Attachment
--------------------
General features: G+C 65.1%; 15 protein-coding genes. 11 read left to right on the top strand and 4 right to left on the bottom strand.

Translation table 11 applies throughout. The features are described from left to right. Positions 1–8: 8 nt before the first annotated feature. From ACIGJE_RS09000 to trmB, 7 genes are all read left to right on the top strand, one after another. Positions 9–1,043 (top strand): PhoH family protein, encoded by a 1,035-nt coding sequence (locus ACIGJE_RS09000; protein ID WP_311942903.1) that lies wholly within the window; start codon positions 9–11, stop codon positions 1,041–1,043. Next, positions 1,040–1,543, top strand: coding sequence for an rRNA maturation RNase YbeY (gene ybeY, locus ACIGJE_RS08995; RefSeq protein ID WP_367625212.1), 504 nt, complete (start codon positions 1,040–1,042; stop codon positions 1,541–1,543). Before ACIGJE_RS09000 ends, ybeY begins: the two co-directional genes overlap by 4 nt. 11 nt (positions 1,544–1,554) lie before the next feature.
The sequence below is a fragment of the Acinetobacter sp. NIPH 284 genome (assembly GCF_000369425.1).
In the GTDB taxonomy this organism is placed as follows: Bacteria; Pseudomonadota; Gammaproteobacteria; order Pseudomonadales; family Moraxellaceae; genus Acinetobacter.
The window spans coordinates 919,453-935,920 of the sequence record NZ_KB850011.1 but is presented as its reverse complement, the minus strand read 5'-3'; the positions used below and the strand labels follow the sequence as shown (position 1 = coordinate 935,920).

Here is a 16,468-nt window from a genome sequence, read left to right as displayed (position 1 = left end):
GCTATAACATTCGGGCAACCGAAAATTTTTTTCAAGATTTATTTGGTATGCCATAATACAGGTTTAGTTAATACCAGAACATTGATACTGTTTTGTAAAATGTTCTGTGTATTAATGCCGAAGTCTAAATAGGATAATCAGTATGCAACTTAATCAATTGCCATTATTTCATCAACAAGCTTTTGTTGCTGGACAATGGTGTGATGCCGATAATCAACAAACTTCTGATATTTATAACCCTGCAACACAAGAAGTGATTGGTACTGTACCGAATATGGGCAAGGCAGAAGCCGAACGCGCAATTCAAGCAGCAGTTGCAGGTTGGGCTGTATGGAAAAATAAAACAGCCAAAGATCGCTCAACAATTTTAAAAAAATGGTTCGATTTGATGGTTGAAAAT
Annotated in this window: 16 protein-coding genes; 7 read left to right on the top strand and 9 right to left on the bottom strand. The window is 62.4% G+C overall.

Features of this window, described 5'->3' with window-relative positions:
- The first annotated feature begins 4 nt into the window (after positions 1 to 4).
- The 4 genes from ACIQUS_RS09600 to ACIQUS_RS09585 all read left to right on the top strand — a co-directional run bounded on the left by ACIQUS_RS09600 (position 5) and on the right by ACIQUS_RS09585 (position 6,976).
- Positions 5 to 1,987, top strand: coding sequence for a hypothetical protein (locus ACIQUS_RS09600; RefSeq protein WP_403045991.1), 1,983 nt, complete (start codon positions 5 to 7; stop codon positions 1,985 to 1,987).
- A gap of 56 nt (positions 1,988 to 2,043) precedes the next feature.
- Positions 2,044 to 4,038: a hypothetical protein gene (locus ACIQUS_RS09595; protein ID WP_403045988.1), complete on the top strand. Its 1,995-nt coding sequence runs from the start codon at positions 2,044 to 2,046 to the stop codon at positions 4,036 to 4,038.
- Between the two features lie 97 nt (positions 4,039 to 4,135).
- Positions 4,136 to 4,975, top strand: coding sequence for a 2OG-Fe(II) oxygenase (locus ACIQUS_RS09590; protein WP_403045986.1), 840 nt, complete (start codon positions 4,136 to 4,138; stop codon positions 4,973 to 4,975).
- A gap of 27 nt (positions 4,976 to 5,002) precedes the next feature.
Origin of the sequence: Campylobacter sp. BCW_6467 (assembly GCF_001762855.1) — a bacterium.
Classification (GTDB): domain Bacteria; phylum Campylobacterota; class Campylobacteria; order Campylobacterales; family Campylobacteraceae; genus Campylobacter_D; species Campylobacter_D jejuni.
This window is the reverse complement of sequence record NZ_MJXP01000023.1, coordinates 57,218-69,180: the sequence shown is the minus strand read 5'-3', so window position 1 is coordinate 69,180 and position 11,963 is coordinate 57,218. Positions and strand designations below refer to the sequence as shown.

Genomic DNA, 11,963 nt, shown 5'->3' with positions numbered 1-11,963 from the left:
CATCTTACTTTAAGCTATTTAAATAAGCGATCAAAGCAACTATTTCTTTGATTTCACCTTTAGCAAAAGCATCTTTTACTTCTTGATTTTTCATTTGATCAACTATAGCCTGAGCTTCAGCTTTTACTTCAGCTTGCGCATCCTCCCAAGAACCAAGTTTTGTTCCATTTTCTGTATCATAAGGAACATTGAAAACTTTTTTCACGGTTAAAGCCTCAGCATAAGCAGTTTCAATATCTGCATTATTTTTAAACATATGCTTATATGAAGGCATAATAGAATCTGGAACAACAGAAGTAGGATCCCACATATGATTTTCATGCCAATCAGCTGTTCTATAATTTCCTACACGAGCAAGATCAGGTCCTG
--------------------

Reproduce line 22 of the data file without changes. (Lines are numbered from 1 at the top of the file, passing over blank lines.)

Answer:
CATCTTACTTTAAGCTATTTAAATAAGCGATCAAAGCAACTATTTCTTTGATTTCACCTTTAGCAAAAGCATCTTTTACTTCTTGATTTTTCATTTGATCAACTATAGCCTGAGCTTCAGCTTTTACTTCAGCTTGCGCATCCTCCCAAGAACCAAGTTTTGTTCCATTTTCTGTATCATAAGGAACATTGAAAACTTTTTTCACGGTTAAAGCCTCAGCATAAGCAGTTTCAATATCTGCATTATTTTTAAACATATGCTTATATGAAGGCATAATAGAATCTGGAACAACAGAAGTAGGATCCCACATATGATTTTCATGCCAATCAGCTGTTCTATAATTTCCTACACGAGCAAGATCAGGTCCTG